China tells Russia it understands its ‘legitimate security concerns’Author: Yuvi February 24, 2022
Chinese Foreign Minister Wang Yi speaks to Russian counterpart Sergei Lavrov hours after the invasion of Ukraine
Chinese Foreign Minister Wang Yi told his Russian counterpart Sergei Lavrov on Thursday that Beijing “understands” Moscow’s “legitimate security concerns”. Mr Wang’s comments in a phone call on Thursday underscored Beijing’s broad support for Russia over the Ukraine issue, even as its diplomats called for a return to diplomacy. However, the diplomatic process has been completely derailed after the invasion of Russia.
Beijing has not explicitly endorsed or criticized Russia’s actions, although Mr Wang’s comments could clearly be construed as an offer of support. In the phone call, Mr. Wang said, “China has always respected the sovereignty and territorial integrity of all countries.” “At the same time,” he said, “the Ukraine issue has a complex and specific historical latitude and longitude, and China understands Russia’s legitimate security concerns.”
He also criticized NATO and called for a “balanced, effective and sustainable European security mechanism”, which “absolutely abandons the Cold War mentality”.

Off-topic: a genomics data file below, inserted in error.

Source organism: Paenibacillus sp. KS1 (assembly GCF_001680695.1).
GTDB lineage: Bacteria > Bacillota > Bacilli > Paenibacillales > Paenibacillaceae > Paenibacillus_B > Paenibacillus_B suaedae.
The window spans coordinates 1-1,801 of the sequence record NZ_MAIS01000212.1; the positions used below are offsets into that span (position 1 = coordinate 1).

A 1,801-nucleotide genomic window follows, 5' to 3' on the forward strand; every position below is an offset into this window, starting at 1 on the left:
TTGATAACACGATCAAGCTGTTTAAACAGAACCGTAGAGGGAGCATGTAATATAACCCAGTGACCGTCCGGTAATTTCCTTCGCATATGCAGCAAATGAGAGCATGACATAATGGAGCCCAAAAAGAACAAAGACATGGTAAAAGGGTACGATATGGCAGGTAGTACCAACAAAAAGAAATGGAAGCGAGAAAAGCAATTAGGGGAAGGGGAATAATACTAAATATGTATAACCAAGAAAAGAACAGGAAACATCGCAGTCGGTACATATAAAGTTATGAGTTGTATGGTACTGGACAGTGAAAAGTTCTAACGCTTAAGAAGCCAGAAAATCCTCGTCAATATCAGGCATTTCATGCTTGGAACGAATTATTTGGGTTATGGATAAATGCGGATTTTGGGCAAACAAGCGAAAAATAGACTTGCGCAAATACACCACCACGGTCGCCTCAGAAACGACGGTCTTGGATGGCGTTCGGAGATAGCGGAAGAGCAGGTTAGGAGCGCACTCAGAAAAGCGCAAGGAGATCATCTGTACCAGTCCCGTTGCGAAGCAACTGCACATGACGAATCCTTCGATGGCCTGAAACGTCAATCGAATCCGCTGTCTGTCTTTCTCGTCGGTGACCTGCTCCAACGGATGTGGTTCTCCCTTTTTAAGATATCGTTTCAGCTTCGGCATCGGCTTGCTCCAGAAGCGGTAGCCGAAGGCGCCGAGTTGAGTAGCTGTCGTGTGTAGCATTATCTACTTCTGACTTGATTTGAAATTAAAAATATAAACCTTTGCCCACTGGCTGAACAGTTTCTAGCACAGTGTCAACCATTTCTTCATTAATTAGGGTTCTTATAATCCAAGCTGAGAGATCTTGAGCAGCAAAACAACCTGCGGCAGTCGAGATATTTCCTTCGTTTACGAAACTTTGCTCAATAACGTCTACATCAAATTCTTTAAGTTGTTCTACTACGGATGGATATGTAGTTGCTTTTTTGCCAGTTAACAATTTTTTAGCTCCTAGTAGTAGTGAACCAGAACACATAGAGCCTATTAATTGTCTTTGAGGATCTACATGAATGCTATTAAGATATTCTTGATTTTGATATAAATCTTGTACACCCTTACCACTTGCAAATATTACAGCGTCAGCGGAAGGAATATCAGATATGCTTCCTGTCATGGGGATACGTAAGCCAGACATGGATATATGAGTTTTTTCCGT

Chinese media widely supported Russia and focused most of its coverage on NATO and Russia’s wider security concerns. Yang Jin, a scholar at the Chinese Academy of Social Sciences, was quoted as saying, “I believe that Russia’s military operation is Moscow’s response to Western countries’ long-standing pressure on Russia, showing that Moscow Can’t stand it anymore.” The Global Times, run by the Communist Party, said.
Meanwhile, the Chinese embassy in Ukraine has warned citizens to stay home, but has not indicated any plans to evacuate them. In a notice that went viral on Chinese social media, the embassy asked Chinese citizens to display the Chinese flag on their cars if they are traveling long distances.
Chinese media reports also highlighted Beijing’s ability to support Moscow in the face of sanctions. On Thursday, Chinese customs approved imports of wheat from Russia, an indicator that China will remain open for business. China is Russia’s largest trading partner and accounts for about 20% of its total foreign trade, while two-way trade increased 35% last year to $147 billion.